“Non-operative treatment does not mean no treatment. It means we are treating it non-sugically,” explains Dr. de Asla. “Some studies suggest that non-operative
Signs of Achilles rupture • A sudden snap at the lower calf
• Initial intense pain that improves quickly • Weakness to point the foot downward • Inability to stand on toes • Difficulty walking (particularly stairs) • Bruising and swelling around the lower calf into the ankle and foot Benefits of surgical treatment of Achilles rupture • Lower risk for re-rupture • Less time being immobilized • Faster recovery time and return to regular activity Patients who are not candidates for surgery to correct Achilles rupture • Patients who smoke • Patients who have poorly controlled diabetes • Patients with peripheral vascular disease • Patients with significant neuropathy and pain
Richard de Asla, MD, NCH Physician Group - Orthopedic Surgery , located at 1280 Creekside Blvd., Suite 101, in Naples, (239) 624-0310
Minimally Invasive Procedure Improves Quality of Life For Heart Valve Patients
There is good news for people suffering from significant, severe and symptomatic aortic stenosis who are at
individually and decide on the best course of action. There are two interventionalists and a surgeon for every case. “Every patient is carefully assessed for lung
risk for complications associated with surgery. The minimally invasive transcatheter aortic valve replacement (TAVR) procedure can successfully replace the valve without the risks associated with fully invasive heart surgery. Aortic stenosis is a fairly common, yet serious, narrowing of the aortic valve that affects approximately 200,000 Americans each year. The narrowing, or stenosis, is the result of an accumulation of calcium deposits on the valve, which restricts blood flow to the body resulting in weakness, breathlessness, chest pain and palpitations. With the TAVR procedure, a new valve is inserted to replace the aortic valve using a catheter. In the 30- to 45-minute procedure, highly skilled NCH interventional cardiologists guide a catheter through an artery – usually entered through the leg – up to the heart. “If the patient is not a candidate, due to small arteries or other issues of the legs, we enter
function,” explains Dr. Leslie. “Carotid arteries are checked with ultrasound, and we do a head-to-toe CT scan, a heart echocardiogram and use
monitors to determine if the patient will need a pacemaker before the procedure.” Nurse practitioners act as procedure coordinators, and serve as a resource for patients. They answer patients’ questions and care for each patient before, during and after each procedure. In addition to the obvious benefit of a less-invasive valve replacement, there is also less recovery time and a quicker return to daily activities with a much better quality of life. “It's basically two days in the hospital, and a week later, you're back on the golf course – versus a week in the hospital, and six months before you’re back on the golf course,” shares Dr. Leslie. “It is a life-changing difference. At NCH, our success rate is excellent.” Dr. Larry Leslie Benefits of TAVR • Shorter recovery time • Less invasive than traditional open-heart surgery • Open to anyone with severe aortic stenosis • Candidates from 50 to 99 can be treated • Excellent success rate
trans-carotid; through the carotid artery in the neck,” explains Larry M. Leslie, MD, who has been a practicing interventional cardiologist at NCH Heart Institute since 2016. NCH is one of only a handful of centers nationwide to utilize what is considered an alternate access: the carotid artery. The size of the equipment has significantly improved in the last three years, and the TAVR procedure is now open to anyone, from low- to high-risk patients. The work-up for TAVR is much the same as for an open surgical replacement. “It's a comprehensive team approach with a multi-sub-specialty group,” says Dr. Leslie. Weekly conferences with the full team consider each case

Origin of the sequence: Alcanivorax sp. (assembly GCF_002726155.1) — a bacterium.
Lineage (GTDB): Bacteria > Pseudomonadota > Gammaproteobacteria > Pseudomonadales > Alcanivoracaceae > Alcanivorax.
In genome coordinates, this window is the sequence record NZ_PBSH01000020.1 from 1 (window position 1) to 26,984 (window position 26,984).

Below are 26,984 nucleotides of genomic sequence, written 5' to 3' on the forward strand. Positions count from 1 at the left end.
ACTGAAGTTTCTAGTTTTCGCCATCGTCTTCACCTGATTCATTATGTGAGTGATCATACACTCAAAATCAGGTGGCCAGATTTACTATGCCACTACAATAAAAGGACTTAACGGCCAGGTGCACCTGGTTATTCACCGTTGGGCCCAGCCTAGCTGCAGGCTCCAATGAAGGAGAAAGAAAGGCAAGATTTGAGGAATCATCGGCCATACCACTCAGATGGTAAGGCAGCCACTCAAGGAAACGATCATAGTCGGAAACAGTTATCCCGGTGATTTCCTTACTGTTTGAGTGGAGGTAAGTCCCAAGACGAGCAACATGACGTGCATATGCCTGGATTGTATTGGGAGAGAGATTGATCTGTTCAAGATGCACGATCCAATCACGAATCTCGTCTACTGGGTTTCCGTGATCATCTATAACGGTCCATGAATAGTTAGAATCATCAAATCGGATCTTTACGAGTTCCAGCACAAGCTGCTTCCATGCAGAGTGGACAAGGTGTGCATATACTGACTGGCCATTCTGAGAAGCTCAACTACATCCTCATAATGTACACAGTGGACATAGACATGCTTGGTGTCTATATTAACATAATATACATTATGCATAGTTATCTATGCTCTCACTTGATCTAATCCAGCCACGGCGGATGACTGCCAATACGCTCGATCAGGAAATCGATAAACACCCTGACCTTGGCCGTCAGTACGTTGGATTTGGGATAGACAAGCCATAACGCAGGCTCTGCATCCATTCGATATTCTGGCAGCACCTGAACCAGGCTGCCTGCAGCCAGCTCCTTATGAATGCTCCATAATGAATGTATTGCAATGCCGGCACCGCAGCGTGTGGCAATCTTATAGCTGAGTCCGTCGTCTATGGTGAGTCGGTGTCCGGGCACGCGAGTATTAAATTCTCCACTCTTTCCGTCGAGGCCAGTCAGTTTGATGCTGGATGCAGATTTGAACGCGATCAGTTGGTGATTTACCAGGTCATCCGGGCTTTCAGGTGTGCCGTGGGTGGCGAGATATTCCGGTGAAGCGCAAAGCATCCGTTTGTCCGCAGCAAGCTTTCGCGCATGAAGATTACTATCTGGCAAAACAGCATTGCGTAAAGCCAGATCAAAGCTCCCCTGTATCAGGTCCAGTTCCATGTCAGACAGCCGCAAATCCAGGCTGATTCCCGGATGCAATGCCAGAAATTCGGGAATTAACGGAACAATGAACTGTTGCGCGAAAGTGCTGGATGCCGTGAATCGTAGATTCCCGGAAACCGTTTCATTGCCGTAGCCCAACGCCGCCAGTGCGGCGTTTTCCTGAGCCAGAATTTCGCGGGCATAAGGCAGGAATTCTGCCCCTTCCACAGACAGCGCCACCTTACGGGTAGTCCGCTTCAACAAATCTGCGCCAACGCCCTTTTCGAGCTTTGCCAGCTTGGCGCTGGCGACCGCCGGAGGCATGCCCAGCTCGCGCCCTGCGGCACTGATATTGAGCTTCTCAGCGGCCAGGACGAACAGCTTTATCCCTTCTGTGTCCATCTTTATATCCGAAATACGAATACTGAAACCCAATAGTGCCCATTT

For more information, contact the NCH Heart Institute at (239) 624-4200
Everything You Need to Know About CHOLESTEROL
We all know that high levels of cholesterol can lead to heart and vascular diseases. However, many of us do not fully understand how this waxy substance builds up in the bloodstream. Although cholesterol occurs naturally in both the human body and in food like cheese, meat and egg yolk, high levels of LDL, or “bad” cholesterol in the human body can deposit in our blood vessels and lead to serious health issues. “Moderation is always the key. Too much cholesterol increases the risk for heart attacks, strokes and other serious issues,” says Jeffrey Howland, MD, NCH Physician Group Internal Medicine. “To measure total bloodstream cholesterol, I order bloodwork – specifically a lipid panel – that measures HDL cholesterol, LDL cholesterol and triglyceride levels.” Dr. Howland explains that total cholesterol levels should be less than 200, with HDL or ‘good’ cholesterol levels above 50 as this is associated with lower health risks. LDL, or ‘bad’ cholesterol levels, should be less than 100, because higher levels indicate higher health risks. “But that varies depending on your medical condition,” he says, adding that for some individuals with certain cardiovascular risk factors, desirable LDL levels can fall into the less- than-70 range. Triglycerides, which are also part of the lipid panel blood test, are not a cholesterol at all, but a fat, explains Dr. Howland, and should measure no more than 150. Higher levels are
associated with higher risks of cardiovascular events, so if the results are elevated, a fibrate medication like fenofibrate or gemfibrozil, is prescribed, he says. Dr. Howland uses a risk calculator to determine whether medication – statins such as atorvastatin, rosuvastatin or simvastatin – are indicated.